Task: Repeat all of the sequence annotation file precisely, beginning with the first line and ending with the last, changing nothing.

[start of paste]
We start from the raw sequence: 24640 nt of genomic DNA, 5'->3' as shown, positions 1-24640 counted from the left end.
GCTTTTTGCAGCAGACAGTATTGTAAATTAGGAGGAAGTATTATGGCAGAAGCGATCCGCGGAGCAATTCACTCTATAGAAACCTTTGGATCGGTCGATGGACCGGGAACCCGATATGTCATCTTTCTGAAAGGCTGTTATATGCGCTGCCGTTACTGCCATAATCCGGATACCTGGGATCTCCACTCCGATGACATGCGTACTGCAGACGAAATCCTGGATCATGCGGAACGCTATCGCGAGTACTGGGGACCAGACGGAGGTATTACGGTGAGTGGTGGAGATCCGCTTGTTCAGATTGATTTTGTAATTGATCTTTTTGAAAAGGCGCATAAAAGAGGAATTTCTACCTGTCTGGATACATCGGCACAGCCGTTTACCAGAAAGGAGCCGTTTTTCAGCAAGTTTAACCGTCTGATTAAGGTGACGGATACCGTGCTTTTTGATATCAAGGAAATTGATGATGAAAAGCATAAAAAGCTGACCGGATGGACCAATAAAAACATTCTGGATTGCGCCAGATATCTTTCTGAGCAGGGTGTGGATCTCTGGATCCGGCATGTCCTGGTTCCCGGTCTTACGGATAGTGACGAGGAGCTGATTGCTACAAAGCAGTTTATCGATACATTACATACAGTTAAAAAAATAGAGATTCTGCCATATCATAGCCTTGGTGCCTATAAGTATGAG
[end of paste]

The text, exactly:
We start from the raw sequence: 24640 nt of genomic DNA, 5'->3' as shown, positions 1-24640 counted from the left end.
GCTTTTTGCAGCAGACAGTATTGTAAATTAGGAGGAAGTATTATGGCAGAAGCGATCCGCGGAGCAATTCACTCTATAGAAACCTTTGGATCGGTCGATGGACCGGGAACCCGATATGTCATCTTTCTGAAAGGCTGTTATATGCGCTGCCGTTACTGCCATAATCCGGATACCTGGGATCTCCACTCCGATGACATGCGTACTGCAGACGAAATCCTGGATCATGCGGAACGCTATCGCGAGTACTGGGGACCAGACGGAGGTATTACGGTGAGTGGTGGAGATCCGCTTGTTCAGATTGATTTTGTAATTGATCTTTTTGAAAAGGCGCATAAAAGAGGAATTTCTACCTGTCTGGATACATCGGCACAGCCGTTTACCAGAAAGGAGCCGTTTTTCAGCAAGTTTAACCGTCTGATTAAGGTGACGGATACCGTGCTTTTTGATATCAAGGAAATTGATGATGAAAAGCATAAAAAGCTGACCGGATGGACCAATAAAAACATTCTGGATTGCGCCAGATATCTTTCTGAGCAGGGTGTGGATCTCTGGATCCGGCATGTCCTGGTTCCCGGTCTTACGGATAGTGACGAGGAGCTGATTGCTACAAAGCAGTTTATCGATACATTACATACAGTTAAAAAAATAGAGATTCTGCCATATCATAGCCTTGGTGCCTATAAGTATGAG